The photo is compliments of Twin Cities.com Pioneer Press
It’s 87 days to Mardi Gras.
What ever shall I wear? I’m taking suggestions and looking for photos for inspiration. I have to begin working on my costume now.
I’m not one of those gals who looks good in cellophane. (My sister told me, a few years back at Guavaween in Tampa, there were several costumes made of just Cling Wrap. That’s right, the clear plastic stuff you use to cover your food.) I want a colorful costume that shows off my strut! However, it must be made of suitable materials.
I’m enlisting you to help me. Costume suggestions? It can’t be too short – I don’t like to be groped. It can’t have a train – that would get stepped on. I wear glasses, so masks are tricky, but a veil might work.
I’m asking for your your participation.
Today’s musical selection for today: Do You know what it Means to miss New Orleans
This song has special meaning to me. While you listen, I’ll share my connection.
This one features Louis Armstrong.
This one features Billie Holiday
My connection to this film and this song.
About ten years ago, Dad called me one Saturday afternoon. “Turn on TNT. There’s a movie you have to see.”
The movie was the re-release of the 1947 United Artist film, Do You Know What It Means to Miss New Orleans. The opening scene is of a riverboat, the General John Newton, rumbling its way to a dock. That riverboat was the one my grandfather piloted. Dad told me about the day that scene was filmed.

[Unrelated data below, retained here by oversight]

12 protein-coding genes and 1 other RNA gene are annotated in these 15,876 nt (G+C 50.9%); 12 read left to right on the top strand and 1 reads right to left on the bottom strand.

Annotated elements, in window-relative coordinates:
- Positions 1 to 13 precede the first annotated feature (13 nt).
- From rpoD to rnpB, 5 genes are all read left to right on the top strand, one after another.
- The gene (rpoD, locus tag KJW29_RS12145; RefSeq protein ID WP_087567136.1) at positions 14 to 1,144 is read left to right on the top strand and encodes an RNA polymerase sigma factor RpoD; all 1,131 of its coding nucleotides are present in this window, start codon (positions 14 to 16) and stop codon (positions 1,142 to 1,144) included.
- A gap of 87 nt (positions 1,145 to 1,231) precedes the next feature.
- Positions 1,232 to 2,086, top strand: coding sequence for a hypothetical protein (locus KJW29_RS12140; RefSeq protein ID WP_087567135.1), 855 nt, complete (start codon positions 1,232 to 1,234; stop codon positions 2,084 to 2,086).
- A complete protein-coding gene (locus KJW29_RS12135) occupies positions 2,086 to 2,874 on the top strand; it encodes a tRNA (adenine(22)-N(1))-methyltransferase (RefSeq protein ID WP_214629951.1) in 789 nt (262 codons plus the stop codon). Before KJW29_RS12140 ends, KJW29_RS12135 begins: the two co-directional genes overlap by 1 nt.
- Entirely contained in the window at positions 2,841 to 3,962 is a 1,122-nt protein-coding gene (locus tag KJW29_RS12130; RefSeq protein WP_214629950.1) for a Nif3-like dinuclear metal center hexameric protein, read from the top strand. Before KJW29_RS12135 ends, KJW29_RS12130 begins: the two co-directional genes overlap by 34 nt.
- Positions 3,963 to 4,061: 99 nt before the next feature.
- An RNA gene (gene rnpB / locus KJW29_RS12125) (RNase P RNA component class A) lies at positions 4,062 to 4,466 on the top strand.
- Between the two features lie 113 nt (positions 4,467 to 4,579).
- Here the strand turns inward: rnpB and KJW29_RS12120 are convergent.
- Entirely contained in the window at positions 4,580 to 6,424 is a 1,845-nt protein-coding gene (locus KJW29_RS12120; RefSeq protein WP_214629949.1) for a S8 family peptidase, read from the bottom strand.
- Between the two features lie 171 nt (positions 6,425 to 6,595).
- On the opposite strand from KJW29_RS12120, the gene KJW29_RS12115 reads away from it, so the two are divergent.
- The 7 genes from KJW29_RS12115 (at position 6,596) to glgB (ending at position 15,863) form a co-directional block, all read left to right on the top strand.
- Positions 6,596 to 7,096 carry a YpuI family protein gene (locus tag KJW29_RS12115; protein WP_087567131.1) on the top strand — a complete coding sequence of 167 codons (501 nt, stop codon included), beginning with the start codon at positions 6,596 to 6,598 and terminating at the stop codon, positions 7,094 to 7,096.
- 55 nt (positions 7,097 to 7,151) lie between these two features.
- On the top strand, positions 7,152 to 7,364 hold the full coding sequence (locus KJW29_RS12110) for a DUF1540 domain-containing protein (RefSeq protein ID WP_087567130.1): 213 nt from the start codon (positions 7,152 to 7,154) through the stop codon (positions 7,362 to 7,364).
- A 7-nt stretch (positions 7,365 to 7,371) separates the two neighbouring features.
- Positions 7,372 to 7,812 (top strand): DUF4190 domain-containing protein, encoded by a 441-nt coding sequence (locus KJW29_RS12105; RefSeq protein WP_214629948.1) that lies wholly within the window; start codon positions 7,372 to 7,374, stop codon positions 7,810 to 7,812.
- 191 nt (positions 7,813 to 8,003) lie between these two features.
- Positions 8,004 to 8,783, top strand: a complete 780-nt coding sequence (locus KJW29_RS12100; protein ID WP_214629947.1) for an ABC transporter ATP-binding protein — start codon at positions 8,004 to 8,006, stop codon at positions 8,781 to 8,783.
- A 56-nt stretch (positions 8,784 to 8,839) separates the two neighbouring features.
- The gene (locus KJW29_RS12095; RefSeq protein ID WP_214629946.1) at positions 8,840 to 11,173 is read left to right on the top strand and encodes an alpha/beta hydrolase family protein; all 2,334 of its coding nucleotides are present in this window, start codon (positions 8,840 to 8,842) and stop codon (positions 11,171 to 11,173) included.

The movie, as you can see from the uTube videos, is in black and white. How do you make billowing steam from the stack and have it visible on film – especially on a cloudy day? Dad said they tried several times and failed. Then a friend of Bobby Boy, my grandfather, got an idea. Tires.
Yes, they burned tires instead of wood or coal to make black billowing clouds. Dad also said that the drifting wind carried the stench and it blanked the port of New Orleans.
When my grandfather retired, the General John Newton retired also. Here you can learn about the history of the boat from the University of Minnesota. They purchased it after it’s decommission.
The song: Do You know what it means to miss New Orleans was written by Eddie DeLange.
Please share with my your Mardi Gras experience and if you haven’t had one, you can start in 2013 with a King Cake party and grow your traditions.
Laissez les bons temps rouler!